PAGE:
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The Temple In The Fog
(© Biswapriya Purkayastha)

Page 2

"It’s not a good road. Nobody goes that way."

This was obviously not true – the path, though not broad, was clearly in use – but I’d learnt long ago that it wasn’t wise to unnecessarily disturb the natives. They’re primitive, superstitious people, and can panic at anything. To start off on the wrong foot with one of them might get me a reputation as a harbinger of evil as long as I remained posted to the district.

"All right," I said. "Have it your way." I turned my horse towards the path he’d indicated. Once I looked back over my shoulder, and through the fog I saw that he was standing outside his kiln, still watching me.

By the time I found the dak bungalow, the sun had finally burned the fog away, and had taken the chill out of the air. The building was not in particularly good repair, with peeling walls and a veranda the roof of which was missing on one side, but it was large and sprawling, and I decided at a glance that it would do. In my many years in India I’d often had to live in places much worse than this.

The bungalow was charmingly sited. Behind it, on the other side of a little river, wooded hillocks reached up towards the sky. On either side, the scrub forest stretched, like embracing arms, enveloping the dak bungalow and the path by which I’d ridden.  

At my call, an aged chowkidar appeared, and led my horse away after unlocking the bungalow. "My name is Chedupuram, sahib," he said when he’d returned. "I will get you some water for you to wash."

He was a magnificent specimen of the best sort of native, tall and strong-boned, with a high brow and a magnificent set of moustaches. If only his skin had not been the colour of old mahogany and his eyes black as pitch, you might have put him in a sergeant-major’s uniform in the Coldstream Guards and nobody, I wager, would have been any the wiser.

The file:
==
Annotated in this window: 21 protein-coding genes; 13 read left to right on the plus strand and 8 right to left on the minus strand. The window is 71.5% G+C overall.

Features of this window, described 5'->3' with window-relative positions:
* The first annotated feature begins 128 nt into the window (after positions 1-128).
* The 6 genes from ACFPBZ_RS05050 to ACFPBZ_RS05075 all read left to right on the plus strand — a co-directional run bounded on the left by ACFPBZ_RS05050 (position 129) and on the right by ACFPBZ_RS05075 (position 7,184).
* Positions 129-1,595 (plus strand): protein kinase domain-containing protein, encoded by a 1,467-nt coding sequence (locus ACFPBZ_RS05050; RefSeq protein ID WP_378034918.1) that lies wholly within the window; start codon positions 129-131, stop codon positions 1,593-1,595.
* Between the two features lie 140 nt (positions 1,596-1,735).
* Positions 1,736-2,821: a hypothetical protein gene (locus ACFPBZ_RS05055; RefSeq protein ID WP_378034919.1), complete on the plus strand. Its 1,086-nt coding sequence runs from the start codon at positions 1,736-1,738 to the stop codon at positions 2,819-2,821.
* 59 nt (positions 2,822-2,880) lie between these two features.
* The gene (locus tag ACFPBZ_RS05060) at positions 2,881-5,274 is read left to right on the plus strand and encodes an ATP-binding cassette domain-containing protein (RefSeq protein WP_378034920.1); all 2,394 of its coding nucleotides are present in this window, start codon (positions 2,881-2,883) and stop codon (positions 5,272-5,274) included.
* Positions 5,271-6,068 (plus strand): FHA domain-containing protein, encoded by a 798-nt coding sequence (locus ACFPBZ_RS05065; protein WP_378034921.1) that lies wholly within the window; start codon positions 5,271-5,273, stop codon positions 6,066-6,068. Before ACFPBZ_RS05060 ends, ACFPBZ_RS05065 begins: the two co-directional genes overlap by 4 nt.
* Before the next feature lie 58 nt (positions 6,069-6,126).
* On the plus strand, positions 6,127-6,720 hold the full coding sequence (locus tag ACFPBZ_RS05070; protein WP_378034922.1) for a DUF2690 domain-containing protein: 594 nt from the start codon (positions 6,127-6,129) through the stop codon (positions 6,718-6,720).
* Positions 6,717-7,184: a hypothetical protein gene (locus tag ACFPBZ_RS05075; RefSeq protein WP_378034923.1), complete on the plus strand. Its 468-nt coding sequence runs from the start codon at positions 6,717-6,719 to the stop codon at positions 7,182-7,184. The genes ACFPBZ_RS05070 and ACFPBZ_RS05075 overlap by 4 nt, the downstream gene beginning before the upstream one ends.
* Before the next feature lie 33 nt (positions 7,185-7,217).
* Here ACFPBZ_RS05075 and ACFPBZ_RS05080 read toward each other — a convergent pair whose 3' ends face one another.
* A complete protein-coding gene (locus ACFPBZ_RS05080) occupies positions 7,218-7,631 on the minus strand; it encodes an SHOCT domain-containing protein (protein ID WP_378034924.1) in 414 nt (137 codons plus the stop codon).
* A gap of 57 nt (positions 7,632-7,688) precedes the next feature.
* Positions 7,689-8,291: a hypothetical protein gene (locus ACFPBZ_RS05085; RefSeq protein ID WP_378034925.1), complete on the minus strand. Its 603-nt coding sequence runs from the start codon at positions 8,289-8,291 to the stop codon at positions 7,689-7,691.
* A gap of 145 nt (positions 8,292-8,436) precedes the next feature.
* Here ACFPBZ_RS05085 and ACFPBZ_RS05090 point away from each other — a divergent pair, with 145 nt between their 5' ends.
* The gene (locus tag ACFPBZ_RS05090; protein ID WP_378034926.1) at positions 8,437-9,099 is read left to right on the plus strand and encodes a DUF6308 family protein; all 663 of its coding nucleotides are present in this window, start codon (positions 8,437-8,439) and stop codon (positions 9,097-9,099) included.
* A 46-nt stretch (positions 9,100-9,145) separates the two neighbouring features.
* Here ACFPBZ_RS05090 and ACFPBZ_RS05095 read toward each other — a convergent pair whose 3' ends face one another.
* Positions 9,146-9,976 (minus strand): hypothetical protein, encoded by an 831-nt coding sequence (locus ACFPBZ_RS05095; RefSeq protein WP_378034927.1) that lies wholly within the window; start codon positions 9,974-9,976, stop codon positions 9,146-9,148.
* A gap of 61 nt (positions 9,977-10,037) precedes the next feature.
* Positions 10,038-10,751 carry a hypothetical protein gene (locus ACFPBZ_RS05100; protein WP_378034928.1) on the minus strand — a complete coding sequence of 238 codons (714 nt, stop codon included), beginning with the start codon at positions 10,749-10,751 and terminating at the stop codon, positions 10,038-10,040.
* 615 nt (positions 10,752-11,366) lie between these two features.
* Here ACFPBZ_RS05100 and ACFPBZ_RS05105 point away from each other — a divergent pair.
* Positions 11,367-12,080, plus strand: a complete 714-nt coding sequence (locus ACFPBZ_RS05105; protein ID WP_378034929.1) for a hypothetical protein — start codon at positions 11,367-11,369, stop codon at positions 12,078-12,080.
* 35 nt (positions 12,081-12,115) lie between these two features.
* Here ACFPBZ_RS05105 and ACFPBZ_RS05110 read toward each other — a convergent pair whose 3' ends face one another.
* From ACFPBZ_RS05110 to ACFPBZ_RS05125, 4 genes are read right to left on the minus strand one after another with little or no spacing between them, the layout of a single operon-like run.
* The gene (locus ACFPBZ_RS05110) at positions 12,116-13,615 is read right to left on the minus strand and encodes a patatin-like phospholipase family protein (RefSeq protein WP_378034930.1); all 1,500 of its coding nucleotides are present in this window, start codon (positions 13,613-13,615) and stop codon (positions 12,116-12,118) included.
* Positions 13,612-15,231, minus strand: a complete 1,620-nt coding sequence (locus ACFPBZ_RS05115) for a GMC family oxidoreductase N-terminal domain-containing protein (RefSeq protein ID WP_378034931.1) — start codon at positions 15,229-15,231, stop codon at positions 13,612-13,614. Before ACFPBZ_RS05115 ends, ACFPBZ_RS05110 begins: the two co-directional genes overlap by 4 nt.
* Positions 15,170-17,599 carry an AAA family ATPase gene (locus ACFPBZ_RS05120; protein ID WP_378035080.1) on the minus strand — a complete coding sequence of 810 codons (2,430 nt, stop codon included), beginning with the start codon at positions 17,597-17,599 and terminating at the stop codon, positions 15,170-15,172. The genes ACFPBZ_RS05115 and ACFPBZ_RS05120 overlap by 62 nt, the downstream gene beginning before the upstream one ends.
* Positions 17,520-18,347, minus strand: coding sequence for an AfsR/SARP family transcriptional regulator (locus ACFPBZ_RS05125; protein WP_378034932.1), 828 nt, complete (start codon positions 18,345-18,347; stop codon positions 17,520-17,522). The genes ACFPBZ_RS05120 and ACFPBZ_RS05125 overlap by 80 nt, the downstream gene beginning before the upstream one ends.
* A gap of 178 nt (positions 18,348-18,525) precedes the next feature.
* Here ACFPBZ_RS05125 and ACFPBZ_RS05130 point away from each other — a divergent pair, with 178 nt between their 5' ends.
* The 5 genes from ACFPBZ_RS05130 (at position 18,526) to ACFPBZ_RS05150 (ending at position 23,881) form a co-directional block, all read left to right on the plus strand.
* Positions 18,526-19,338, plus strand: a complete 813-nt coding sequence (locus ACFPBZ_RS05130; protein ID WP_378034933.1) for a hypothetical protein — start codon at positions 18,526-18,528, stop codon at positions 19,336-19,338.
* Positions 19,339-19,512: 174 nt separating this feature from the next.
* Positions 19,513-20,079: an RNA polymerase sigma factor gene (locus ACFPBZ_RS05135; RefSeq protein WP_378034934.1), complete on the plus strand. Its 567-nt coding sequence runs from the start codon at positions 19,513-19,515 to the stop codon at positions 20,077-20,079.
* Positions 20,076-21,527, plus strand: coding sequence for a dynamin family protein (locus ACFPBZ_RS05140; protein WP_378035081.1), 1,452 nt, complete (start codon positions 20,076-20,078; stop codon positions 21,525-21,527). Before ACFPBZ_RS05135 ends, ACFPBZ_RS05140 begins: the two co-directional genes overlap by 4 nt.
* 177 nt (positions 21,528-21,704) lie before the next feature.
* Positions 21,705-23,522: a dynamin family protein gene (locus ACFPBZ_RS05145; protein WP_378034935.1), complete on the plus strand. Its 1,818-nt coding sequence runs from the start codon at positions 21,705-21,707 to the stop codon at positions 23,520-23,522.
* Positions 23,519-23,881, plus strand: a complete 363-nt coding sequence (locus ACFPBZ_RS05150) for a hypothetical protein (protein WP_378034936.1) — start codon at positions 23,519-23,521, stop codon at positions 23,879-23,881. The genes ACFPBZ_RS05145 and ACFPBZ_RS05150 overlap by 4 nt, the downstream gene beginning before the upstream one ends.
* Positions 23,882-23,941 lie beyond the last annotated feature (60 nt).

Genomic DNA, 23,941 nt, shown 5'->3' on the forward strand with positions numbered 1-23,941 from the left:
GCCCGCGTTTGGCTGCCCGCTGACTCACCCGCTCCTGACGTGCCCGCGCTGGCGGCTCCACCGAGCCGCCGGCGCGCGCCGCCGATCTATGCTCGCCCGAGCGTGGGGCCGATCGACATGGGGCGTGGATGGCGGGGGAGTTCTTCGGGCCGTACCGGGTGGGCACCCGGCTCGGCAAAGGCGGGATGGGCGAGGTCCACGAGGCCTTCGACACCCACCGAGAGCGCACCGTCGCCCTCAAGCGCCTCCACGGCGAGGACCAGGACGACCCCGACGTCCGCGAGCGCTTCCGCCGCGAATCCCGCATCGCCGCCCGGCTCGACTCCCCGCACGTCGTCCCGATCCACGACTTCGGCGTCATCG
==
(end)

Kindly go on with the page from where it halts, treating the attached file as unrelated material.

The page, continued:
"Thank you," I said. "And you’ve lived in this place all your life?"

"Yes, sahib." He pointed to a small hut behind the dak bungalow. "That is my home."

The dak gharry with my trunk seemed to be taking a very long time to arrive. When it finally did, I went to ask the driver why he’d taken his time.

"It is a long way past the old clock tower, sahib," he said, as he unloaded my trunk.

"Why?" I pointed in the direction of the straight path through the forest I’d seen earlier. "There’s a much shorter way."

He paused and glanced quickly at me out of the corner of his eye. "No, sahib. That is not a good way."

These peoples’ superstitions were really quite ridiculous, I thought, but at least my things had finally arrived. Later, as the dusk lay thick outside and the huge moths flapped softly against the lamp, I decided to ask Chedupuram about it.

"Really, sahib," he replied, not looking at me, "that is not a good way. You were told rightly not to go by that path."

"Why?" I asked reasonably. "What’s wrong with it?"

He didn’t want to tell me at first, but gave in after I demanded an answer. You have to be firm with these natives. "It is the evil god’s path."

I frowned. "What do you mean by evil god? I’ve been in Hindustan thirty years, and I’ve never heard of an evil god."

"He lives in this land though, sahib," he said.

"Who lives in this land?" I demanded. "Who is this evil god?"

So Chedupuram sat down and told me the tale of the god Mootaipoochi and his consort, Kuruda.


THE STORY OF MOOTAIPOOCHI AND KURUDA

Many years ago, when the sun was bright and new and the moon so close to the earth that a man could climb on his roof and reach out to touch it, a god was angry. Nobody knows why he was angry; it is not for us to judge the gods. But his temper was directed at the king of a kingdom far to the north, whose name was Kazhuththu. He told the king to leave his kingdom, or he would consume it in fire.

Now Kazhuththu was a great king, an honest and just king, whom all the people loved. So when the god told the monarch to abandon his kingdom, the people, all of them, down to the youngest child who played in the fields, together and in one voice decided to follow their king into exile. They picked up all their possessions, took along their horses and their cattle and their dogs and cats, and all of them went along with the king. It is said that even the rats and mice of the kingdom loved Kazhuththu so much that they followed along, slinking in the grass behind the people.

[ Continue to page 3 ]


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Genre:General Horror
Type:Medium length story
Rating:7 / 10
Rated By:5 users
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